- Victory ‘perfect’ chance for revision: conservative group head
- Challenge comes as Abe seeks to reboot Japan’s economic policy
Prime Minister Shinzo Abe has some tough decisions to make after Sunday’s election for the upper house gave proponents of his long-held ambition to revise Japan’s pacifist constitution the two-thirds majority needed for such a change.
Once one of the most outspoken advocates of revising the U.S.-imposed constitution, Abe has benefited from conservative support, yet putting that idea into practice promises to be a tricky and drawn-out process that may divide his coalition and distract the administration from its latest bid to revive the economy. It also could complicate already difficult ties with China, Japan’s biggest trading partner.
“He’s probably in a bind,” said Tomoaki Iwai, professor of politics at Nihon University in Tokyo. “He has a two-thirds majority, but that doesn’t automatically mean you get to change the constitution. No decision has been made on which part to change. There will be a great deal of pressure from the right wing, but the economy is a more urgent problem at the moment.”
Without decisive government action, Abe’s failure to fulfill a pledge to revive the weak economy may eventually undermine the steady approval rates he has enjoyed since taking office in 2012. The government cut its forecasts for growth and inflation this week and is said to be considering a stimulus package of 10 trillion yen ($96 billion) as it seeks to bolster domestic demand.
“If Abenomics doesn’t succeed, eventually he will lose support,” former LDP Secretary-General Taku Yamasaki said in an interview Wednesday. “Escaping the deflationary economy is an extremely difficult problem. We’re not in a recession, but we can’t say the economy is healthy.”
When asked shortly after the polls closed on Sunday about the constitution, Abe said it had not been a theme of the campaign and that the result had therefore not provided a mandate for change. In his first formal speech after the election, he stuck to his economic agenda.
Japan Conference, a conservative organization with close links to Abe and his cabinet, issued a statement welcoming the election result as a sign that voters accept the idea of constitutional change. The group, whose members include priests from some of Japan’s wealthiest Shinto shrines, called for accelerated debate in parliament and urged the main opposition Democratic Party to participate.
“Since this is the first time there’s been a two-thirds majority in both houses of parliament since the war, it is a perfect opportunity,” Tadae Takubo, a former journalist and now chairman of the conference, known in Japanese as Nippon Kaigi, told reporters Wednesday. “If I were Mr. Abe, I would do everything in my power to change the constitution during my tenure.”
A parliamentary panel on the constitution is expected to accelerate debate on the issue this autumn.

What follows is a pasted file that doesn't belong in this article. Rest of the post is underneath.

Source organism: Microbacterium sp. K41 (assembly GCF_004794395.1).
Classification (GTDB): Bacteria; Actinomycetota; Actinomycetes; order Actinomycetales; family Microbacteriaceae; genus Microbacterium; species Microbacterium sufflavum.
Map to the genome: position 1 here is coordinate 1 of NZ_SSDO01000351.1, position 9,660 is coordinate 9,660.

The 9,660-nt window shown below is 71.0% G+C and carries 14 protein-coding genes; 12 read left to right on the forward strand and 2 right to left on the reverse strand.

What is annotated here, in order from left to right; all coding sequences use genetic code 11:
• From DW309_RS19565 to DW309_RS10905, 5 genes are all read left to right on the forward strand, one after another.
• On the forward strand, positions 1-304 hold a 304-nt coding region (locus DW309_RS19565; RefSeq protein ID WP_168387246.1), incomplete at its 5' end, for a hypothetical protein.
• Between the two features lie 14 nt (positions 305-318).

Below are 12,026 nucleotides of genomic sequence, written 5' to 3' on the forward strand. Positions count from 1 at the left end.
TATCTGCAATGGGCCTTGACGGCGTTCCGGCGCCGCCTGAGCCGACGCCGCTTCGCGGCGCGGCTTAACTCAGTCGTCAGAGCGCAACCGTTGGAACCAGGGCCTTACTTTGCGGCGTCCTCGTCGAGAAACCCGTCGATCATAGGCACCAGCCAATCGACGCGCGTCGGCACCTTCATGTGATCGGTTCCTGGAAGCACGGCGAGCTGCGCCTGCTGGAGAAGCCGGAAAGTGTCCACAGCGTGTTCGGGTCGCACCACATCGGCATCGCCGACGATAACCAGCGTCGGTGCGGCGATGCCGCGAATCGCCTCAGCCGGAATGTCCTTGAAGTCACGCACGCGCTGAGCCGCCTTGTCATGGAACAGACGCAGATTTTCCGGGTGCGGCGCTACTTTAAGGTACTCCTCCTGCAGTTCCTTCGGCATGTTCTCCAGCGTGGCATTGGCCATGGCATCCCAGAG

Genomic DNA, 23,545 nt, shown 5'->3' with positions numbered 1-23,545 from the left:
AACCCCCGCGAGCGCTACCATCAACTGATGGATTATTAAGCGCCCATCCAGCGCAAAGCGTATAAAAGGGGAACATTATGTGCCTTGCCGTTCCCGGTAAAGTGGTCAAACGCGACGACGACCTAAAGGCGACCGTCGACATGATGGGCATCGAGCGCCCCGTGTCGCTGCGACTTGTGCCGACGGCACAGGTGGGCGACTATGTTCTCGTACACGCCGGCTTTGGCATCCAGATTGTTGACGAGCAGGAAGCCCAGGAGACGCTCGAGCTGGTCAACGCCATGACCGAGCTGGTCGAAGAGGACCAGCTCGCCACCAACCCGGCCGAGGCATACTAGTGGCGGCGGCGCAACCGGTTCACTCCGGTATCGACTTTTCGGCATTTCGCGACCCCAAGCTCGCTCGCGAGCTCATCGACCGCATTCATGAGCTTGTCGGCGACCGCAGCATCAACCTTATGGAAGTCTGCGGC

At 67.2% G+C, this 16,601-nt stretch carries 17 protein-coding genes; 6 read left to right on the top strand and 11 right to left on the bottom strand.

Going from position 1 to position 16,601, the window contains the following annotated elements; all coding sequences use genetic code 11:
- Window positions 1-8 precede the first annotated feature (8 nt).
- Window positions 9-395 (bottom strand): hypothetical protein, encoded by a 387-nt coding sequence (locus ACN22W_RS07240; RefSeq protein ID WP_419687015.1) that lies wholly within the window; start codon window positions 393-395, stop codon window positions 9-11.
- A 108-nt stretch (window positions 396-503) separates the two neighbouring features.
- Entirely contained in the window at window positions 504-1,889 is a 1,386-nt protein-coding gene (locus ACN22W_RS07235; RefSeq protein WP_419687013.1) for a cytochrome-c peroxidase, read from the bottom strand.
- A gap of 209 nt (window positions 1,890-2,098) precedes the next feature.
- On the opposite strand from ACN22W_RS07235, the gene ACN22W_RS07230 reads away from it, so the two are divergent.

A poll published by the Yomiuri newspaper on July 13 found 48 percent of respondents said they were pleased that parties favoring constitutional change had gained a two-thirds majority in both houses, while 41 percent said they were not. A separate survey by Kyodo news found 49 percent of respondents were opposed to changing the constitution under Abe’s administration, while 36 percent said they were in favor. Abe’s term as LDP leader ends in September 2018.
The final decision on amending the constitution must be decided in a referendum by the voters -- many of whom remain deeply attached to the pacifist Article 9. Thousands of people protested outside Abe’s official residence last summer when the government was pushing through bills to expand the role of Japan’s military.
Regional affairs could play into the debate. While defense analysts discuss the potential threat posed by Japan’s territorial dispute with an increasingly assertive China, the topic was not touched upon during the campaign for the upper house election -- a situation Takubo described as “bizarre.”
“Between Chinese expansionism and a more inward-looking U.S., what should Japan do?” Takubo said. “I think we should make the self-defense forces like the military of a normal country and inscribe this in the constitution. That’s why I’m favor of changing the constitution.”
Takubo acknowledged that opinion on the issue remains divided even within the LDP, which has constitutional reform as one of its founding principles. Its Buddhist-backed coalition partner, Komeito, is even more cautious, while the main opposition DP has vowed to try to block any constitutional change under Abe.
Passing the economic stimulus package will take up parliamentary time this autumn, as would any revision of the Imperial Household Law after reports that Emperor Akihito will announce his abdication within the next few years.
The raft of obstacles has made Abe among the most cautious of politicians on constitutional change, according to Nihon University’s Iwai.
“He’s cautious because of the referendum,” Iwai said. “If he failed, there would be no point in the Abe cabinet carrying on. He would be pressured into retiring from politics. When it comes to constitutional reform, using it as a slogan is one thing, but actually doing it is something completely different.”